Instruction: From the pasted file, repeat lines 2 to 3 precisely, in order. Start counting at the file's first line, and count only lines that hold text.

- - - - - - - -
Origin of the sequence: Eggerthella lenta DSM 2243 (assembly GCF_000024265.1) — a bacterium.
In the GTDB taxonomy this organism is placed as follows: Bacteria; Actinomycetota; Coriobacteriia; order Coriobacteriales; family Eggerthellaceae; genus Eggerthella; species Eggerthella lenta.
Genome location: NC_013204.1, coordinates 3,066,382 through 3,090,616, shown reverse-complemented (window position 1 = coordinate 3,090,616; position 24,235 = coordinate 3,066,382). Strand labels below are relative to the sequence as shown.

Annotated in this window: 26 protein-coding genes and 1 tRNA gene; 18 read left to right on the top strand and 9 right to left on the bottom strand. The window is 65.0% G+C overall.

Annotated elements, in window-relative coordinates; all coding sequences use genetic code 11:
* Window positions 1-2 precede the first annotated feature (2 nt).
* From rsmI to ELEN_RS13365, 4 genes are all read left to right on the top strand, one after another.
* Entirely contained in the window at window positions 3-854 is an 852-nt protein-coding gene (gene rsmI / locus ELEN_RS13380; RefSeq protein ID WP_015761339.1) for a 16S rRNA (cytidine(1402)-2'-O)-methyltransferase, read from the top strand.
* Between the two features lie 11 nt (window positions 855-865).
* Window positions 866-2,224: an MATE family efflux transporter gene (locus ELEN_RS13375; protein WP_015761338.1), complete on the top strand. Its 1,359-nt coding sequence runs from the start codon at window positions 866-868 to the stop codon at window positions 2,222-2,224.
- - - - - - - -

In the GTDB taxonomy this organism is placed as follows: Bacteria; Actinomycetota; Coriobacteriia; order Coriobacteriales; family Eggerthellaceae; genus Eggerthella; species Eggerthella lenta.
Genome location: NC_013204.1, coordinates 3,066,382 through 3,090,616, shown reverse-complemented (window position 1 = coordinate 3,090,616; position 24,235 = coordinate 3,066,382). Strand labels below are relative to the sequence as shown.